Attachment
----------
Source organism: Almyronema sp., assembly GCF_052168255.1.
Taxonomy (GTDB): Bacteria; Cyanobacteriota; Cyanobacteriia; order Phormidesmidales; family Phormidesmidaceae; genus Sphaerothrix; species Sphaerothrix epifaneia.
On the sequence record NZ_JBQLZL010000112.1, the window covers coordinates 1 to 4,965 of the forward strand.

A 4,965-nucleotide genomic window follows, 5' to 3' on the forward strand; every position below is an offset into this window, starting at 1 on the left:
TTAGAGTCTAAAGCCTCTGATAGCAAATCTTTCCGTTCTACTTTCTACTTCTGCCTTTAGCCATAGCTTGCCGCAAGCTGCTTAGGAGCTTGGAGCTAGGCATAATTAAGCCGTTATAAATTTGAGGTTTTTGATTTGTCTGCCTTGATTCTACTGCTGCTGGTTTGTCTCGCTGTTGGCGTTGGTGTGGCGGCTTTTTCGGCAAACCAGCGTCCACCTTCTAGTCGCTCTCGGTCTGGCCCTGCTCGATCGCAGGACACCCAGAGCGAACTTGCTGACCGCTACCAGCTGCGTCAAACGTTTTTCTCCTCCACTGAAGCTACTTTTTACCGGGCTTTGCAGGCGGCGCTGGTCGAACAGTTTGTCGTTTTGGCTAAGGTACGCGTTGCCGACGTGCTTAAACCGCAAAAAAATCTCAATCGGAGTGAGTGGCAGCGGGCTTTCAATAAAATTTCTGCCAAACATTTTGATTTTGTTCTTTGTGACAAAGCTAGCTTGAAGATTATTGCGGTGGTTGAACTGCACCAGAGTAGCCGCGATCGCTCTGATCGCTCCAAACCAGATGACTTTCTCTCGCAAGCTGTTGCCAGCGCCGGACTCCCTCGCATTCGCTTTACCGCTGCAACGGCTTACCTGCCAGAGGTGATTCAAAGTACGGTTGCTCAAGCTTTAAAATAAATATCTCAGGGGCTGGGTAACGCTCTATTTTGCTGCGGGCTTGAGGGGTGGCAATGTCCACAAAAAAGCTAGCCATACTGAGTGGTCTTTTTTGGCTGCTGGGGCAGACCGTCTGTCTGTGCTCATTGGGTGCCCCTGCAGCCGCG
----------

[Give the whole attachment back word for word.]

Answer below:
Source organism: Almyronema sp., assembly GCF_052168255.1.
Taxonomy (GTDB): Bacteria; Cyanobacteriota; Cyanobacteriia; order Phormidesmidales; family Phormidesmidaceae; genus Sphaerothrix; species Sphaerothrix epifaneia.
On the sequence record NZ_JBQLZL010000112.1, the window covers coordinates 1 to 4,965 of the forward strand.

A 4,965-nucleotide genomic window follows, 5' to 3' on the forward strand; every position below is an offset into this window, starting at 1 on the left:
TTAGAGTCTAAAGCCTCTGATAGCAAATCTTTCCGTTCTACTTTCTACTTCTGCCTTTAGCCATAGCTTGCCGCAAGCTGCTTAGGAGCTTGGAGCTAGGCATAATTAAGCCGTTATAAATTTGAGGTTTTTGATTTGTCTGCCTTGATTCTACTGCTGCTGGTTTGTCTCGCTGTTGGCGTTGGTGTGGCGGCTTTTTCGGCAAACCAGCGTCCACCTTCTAGTCGCTCTCGGTCTGGCCCTGCTCGATCGCAGGACACCCAGAGCGAACTTGCTGACCGCTACCAGCTGCGTCAAACGTTTTTCTCCTCCACTGAAGCTACTTTTTACCGGGCTTTGCAGGCGGCGCTGGTCGAACAGTTTGTCGTTTTGGCTAAGGTACGCGTTGCCGACGTGCTTAAACCGCAAAAAAATCTCAATCGGAGTGAGTGGCAGCGGGCTTTCAATAAAATTTCTGCCAAACATTTTGATTTTGTTCTTTGTGACAAAGCTAGCTTGAAGATTATTGCGGTGGTTGAACTGCACCAGAGTAGCCGCGATCGCTCTGATCGCTCCAAACCAGATGACTTTCTCTCGCAAGCTGTTGCCAGCGCCGGACTCCCTCGCATTCGCTTTACCGCTGCAACGGCTTACCTGCCAGAGGTGATTCAAAGTACGGTTGCTCAAGCTTTAAAATAAATATCTCAGGGGCTGGGTAACGCTCTATTTTGCTGCGGGCTTGAGGGGTGGCAATGTCCACAAAAAAGCTAGCCATACTGAGTGGTCTTTTTTGGCTGCTGGGGCAGACCGTCTGTCTGTGCTCATTGGGTGCCCCTGCAGCCGCG